Last Updated on May 6, 2015, by eNotes Editorial. Word Count: 563
Updike was only in his twenties when he wrote "A & P," but he had already gained a reputation for his concise and elegant prose. In a New York Times Book Review article on Pigeon Feathers , the collection in which "A & P" was reprinted, Arthur Mizener called him...
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Updike was only in his twenties when he wrote "A & P," but he had already gained a reputation for his concise and elegant prose. In a New York Times Book Review article on Pigeon Feathers, the collection in which "A & P" was reprinted, Arthur Mizener called him "the most talented writer of his age in America...and perhaps the most serious." Having already published two novels and a collection each of stories and poems, Updike had familiarized reviewers with his propensity for capturing small moments in his fiction. Though many claimed he did so with grace, others criticized Updike because the moments were small, and in their opinion, insignificant. "A & P" originally suffered from this view. An anonymous reviewer in Time magazine remarked that "this dedicated 29 year old man of letters says very little and says it well," echoing the sentiment of many of his contemporaries. The reviewer went on to say that "even the book's best story—a young A & P food checker watches three girls in bathing suits pad through the store and quits his job impulsively when his boss reproaches them for their immodesty—is as forgettable as last week's New Yorker."
Yet, "A & P" has become Updike's most popular story over the years and has appeared in more than twenty anthologies. Young people especially seem to identify with Sammy and respond to the way he tells his story. Robert Detweiler surmised in his book, John Updike, that Sammy's popularity is due to his "integrity, one that divorces him from his unthinking conservative environment" M. Gilbert Porter, in an essay for English Journal, noted that Sammy's overreaction "does not detract from the basic nobility of his chivalric intent, nor does it reduce the magnitude of his personal commitment." Ronald E. McFarland, in an essay for Short Studies in Fiction claimed that the story's enduring popularity was due in part to the ambiguity of the narrator's actions. This sentiment was first proposed by Suzanne Uphaus, who stated in her book, John Updike, that Sammy's behavior is an attempt by Updike to reflect on his conviction that "the heroic gesture is often meaningless and usually arises from selfish rather than unselfish impulses.''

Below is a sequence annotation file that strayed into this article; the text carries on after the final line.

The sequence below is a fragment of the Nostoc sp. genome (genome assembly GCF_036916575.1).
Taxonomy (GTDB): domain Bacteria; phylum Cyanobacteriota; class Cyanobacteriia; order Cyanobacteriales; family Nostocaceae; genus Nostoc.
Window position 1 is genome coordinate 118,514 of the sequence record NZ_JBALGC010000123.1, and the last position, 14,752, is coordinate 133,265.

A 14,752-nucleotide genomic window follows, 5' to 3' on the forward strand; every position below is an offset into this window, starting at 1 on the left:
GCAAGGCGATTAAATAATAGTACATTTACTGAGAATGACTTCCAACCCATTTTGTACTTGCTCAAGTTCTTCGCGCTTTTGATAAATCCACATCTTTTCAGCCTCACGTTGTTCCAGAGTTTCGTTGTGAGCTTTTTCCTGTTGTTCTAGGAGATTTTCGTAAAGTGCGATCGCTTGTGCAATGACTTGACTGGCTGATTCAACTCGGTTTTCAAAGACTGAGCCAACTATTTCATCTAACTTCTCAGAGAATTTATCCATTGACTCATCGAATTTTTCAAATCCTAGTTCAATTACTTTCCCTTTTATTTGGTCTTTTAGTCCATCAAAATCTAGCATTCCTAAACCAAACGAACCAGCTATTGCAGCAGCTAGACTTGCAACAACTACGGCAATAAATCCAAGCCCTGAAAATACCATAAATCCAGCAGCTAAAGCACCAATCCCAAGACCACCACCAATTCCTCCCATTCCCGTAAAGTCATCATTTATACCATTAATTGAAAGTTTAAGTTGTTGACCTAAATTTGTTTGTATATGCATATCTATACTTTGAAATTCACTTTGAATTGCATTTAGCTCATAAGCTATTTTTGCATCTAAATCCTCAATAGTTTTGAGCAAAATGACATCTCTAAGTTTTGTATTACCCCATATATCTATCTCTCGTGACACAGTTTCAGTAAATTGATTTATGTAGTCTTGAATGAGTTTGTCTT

Other critics are similarly interested in the character of Sammy. In an essay titled "Irony and Innocence in John Updike's 'A & P'," Lawrence Jay Dessner lauded the story's "brevity and its outrageously naive yet morally ambitious teen-age hero," whom he called "boisterously inventive and rebellious." Walter Wells discussed the story as a modern interpretation of James Joyce's classic tale of adolescent initiation, "Araby." Calling Sammy's "the more ambivalent epiphany," Wells drew comparisons between the sudden realizations of the narrator of "Araby'' and that of Updike's story, and speculated that the author's purpose in updating Joyce's story was "to contrast the spiritual value-systems and the adolescent sexual folkways of Joyce's Dublin with those of suburban New England in the Atomic Age." Donald J. Greiner, in The Other John Updike: Poems, Short Stories, Prose, Plays, summarized the attraction many readers feel to Sammy:"The end of the story suggests that all is not self-righteousness and slang. Sammy has sympathy and a sense of outrage. However ironic, his sacrificial gesture is as refreshing as his colloquial candor....An observer of his social world, he resolves not just to record but also to act upon his impressions."